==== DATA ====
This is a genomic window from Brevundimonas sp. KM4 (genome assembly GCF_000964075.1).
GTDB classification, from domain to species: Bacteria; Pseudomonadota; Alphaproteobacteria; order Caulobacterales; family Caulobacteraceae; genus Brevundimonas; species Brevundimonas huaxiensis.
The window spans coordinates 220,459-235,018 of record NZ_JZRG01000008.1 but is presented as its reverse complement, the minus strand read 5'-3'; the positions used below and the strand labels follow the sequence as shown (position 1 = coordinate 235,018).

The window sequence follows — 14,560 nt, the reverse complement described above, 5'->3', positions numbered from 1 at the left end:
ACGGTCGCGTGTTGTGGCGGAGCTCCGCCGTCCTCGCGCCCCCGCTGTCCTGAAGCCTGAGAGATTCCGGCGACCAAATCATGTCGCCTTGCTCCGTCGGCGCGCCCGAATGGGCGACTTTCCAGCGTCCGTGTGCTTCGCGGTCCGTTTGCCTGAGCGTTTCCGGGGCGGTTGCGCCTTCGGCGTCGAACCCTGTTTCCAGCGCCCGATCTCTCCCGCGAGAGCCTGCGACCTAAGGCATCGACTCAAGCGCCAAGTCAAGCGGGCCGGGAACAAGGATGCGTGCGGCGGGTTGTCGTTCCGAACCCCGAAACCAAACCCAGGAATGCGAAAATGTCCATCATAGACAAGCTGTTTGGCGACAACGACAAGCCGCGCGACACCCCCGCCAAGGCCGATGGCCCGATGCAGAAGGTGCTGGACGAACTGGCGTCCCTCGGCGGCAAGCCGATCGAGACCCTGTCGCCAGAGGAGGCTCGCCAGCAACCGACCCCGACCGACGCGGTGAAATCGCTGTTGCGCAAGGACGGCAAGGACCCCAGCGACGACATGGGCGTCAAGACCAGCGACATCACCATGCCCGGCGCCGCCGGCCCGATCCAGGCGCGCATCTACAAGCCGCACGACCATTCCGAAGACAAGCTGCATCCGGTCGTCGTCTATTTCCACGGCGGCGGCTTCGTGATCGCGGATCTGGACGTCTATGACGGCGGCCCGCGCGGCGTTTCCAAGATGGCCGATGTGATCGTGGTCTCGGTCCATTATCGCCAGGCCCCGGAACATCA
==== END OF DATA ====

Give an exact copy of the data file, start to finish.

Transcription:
This is a genomic window from Brevundimonas sp. KM4 (genome assembly GCF_000964075.1).
GTDB classification, from domain to species: Bacteria; Pseudomonadota; Alphaproteobacteria; order Caulobacterales; family Caulobacteraceae; genus Brevundimonas; species Brevundimonas huaxiensis.
The window spans coordinates 220,459-235,018 of record NZ_JZRG01000008.1 but is presented as its reverse complement, the minus strand read 5'-3'; the positions used below and the strand labels follow the sequence as shown (position 1 = coordinate 235,018).

The window sequence follows — 14,560 nt, the reverse complement described above, 5'->3', positions numbered from 1 at the left end:
ACGGTCGCGTGTTGTGGCGGAGCTCCGCCGTCCTCGCGCCCCCGCTGTCCTGAAGCCTGAGAGATTCCGGCGACCAAATCATGTCGCCTTGCTCCGTCGGCGCGCCCGAATGGGCGACTTTCCAGCGTCCGTGTGCTTCGCGGTCCGTTTGCCTGAGCGTTTCCGGGGCGGTTGCGCCTTCGGCGTCGAACCCTGTTTCCAGCGCCCGATCTCTCCCGCGAGAGCCTGCGACCTAAGGCATCGACTCAAGCGCCAAGTCAAGCGGGCCGGGAACAAGGATGCGTGCGGCGGGTTGTCGTTCCGAACCCCGAAACCAAACCCAGGAATGCGAAAATGTCCATCATAGACAAGCTGTTTGGCGACAACGACAAGCCGCGCGACACCCCCGCCAAGGCCGATGGCCCGATGCAGAAGGTGCTGGACGAACTGGCGTCCCTCGGCGGCAAGCCGATCGAGACCCTGTCGCCAGAGGAGGCTCGCCAGCAACCGACCCCGACCGACGCGGTGAAATCGCTGTTGCGCAAGGACGGCAAGGACCCCAGCGACGACATGGGCGTCAAGACCAGCGACATCACCATGCCCGGCGCCGCCGGCCCGATCCAGGCGCGCATCTACAAGCCGCACGACCATTCCGAAGACAAGCTGCATCCGGTCGTCGTCTATTTCCACGGCGGCGGCTTCGTGATCGCGGATCTGGACGTCTATGACGGCGGCCCGCGCGGCGTTTCCAAGATGGCCGATGTGATCGTGGTCTCGGTCCATTATCGCCAGGCCCCGGAACATCA